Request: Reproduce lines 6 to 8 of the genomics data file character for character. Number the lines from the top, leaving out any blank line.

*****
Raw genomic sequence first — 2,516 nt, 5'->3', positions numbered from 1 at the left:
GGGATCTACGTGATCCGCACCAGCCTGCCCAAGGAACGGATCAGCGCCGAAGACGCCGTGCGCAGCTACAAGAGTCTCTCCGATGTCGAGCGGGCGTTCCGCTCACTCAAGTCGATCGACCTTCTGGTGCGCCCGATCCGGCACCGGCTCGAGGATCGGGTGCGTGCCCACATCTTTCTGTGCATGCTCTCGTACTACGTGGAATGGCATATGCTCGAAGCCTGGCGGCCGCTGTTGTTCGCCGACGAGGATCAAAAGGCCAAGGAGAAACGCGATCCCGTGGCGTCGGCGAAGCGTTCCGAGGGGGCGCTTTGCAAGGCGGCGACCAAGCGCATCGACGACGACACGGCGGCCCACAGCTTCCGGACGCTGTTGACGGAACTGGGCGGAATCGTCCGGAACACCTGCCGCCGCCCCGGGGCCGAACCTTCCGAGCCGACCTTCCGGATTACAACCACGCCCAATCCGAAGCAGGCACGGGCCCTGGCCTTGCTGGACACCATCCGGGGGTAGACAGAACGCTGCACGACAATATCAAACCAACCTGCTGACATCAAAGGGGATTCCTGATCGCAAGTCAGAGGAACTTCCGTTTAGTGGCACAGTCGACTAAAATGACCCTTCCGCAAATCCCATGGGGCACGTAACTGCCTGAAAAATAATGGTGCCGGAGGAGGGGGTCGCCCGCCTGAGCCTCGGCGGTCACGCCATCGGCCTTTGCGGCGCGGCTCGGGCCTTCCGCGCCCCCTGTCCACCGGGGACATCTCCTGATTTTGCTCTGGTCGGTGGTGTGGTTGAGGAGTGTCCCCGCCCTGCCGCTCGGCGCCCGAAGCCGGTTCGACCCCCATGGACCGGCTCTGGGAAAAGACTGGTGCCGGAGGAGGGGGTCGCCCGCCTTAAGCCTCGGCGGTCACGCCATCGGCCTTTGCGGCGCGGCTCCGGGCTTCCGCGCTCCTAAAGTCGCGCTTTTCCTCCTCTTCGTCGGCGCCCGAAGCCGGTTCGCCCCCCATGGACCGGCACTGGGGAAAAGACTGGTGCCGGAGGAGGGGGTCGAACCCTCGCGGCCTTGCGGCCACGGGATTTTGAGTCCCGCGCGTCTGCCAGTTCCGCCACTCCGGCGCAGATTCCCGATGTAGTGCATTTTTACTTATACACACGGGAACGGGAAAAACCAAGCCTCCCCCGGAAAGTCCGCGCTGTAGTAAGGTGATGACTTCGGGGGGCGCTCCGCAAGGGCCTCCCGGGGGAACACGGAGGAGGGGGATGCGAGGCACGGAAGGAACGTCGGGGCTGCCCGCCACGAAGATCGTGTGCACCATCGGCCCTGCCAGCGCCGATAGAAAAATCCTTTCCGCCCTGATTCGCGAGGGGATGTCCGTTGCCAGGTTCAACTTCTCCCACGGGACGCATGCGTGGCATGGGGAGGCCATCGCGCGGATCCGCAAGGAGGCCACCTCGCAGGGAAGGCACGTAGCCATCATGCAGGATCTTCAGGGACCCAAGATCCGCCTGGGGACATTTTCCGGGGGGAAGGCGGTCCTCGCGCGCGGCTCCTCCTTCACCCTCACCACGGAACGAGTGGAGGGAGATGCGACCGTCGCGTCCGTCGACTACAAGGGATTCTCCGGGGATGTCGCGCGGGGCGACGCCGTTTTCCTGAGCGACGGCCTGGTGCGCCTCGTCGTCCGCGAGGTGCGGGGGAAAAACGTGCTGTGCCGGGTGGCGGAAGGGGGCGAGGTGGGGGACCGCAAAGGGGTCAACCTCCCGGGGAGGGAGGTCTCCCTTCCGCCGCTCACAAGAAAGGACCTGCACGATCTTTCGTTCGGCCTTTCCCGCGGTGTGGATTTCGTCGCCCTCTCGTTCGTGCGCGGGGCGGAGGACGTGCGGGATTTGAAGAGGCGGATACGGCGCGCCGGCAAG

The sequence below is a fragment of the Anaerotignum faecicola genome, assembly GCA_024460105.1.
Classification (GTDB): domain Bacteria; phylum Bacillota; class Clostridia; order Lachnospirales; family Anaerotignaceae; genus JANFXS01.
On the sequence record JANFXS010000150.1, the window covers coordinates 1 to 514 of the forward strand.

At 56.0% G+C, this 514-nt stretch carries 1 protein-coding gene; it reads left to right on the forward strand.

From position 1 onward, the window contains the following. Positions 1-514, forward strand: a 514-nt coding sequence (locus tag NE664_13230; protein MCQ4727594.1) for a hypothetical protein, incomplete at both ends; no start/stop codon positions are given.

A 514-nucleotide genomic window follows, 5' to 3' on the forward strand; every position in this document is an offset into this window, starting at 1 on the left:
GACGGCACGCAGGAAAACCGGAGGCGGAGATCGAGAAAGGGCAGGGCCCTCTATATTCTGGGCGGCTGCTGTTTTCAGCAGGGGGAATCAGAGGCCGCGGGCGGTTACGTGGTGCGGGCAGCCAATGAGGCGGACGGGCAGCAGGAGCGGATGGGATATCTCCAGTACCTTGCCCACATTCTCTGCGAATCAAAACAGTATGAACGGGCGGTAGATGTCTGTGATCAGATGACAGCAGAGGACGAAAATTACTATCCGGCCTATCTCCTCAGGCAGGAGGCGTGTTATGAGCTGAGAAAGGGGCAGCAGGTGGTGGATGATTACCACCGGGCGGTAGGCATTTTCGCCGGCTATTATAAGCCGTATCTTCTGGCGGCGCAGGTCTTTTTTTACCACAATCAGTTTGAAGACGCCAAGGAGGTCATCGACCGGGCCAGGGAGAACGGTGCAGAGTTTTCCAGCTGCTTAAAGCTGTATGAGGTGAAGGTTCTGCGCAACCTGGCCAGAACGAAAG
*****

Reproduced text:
At 56.0% G+C, this 514-nt stretch carries 1 protein-coding gene; it reads left to right on the forward strand.

From position 1 onward, the window contains the following. Positions 1-514, forward strand: a 514-nt coding sequence (locus tag NE664_13230; protein MCQ4727594.1) for a hypothetical protein, incomplete at both ends; no start/stop codon positions are given.

A 514-nucleotide genomic window follows, 5' to 3' on the forward strand; every position in this document is an offset into this window, starting at 1 on the left: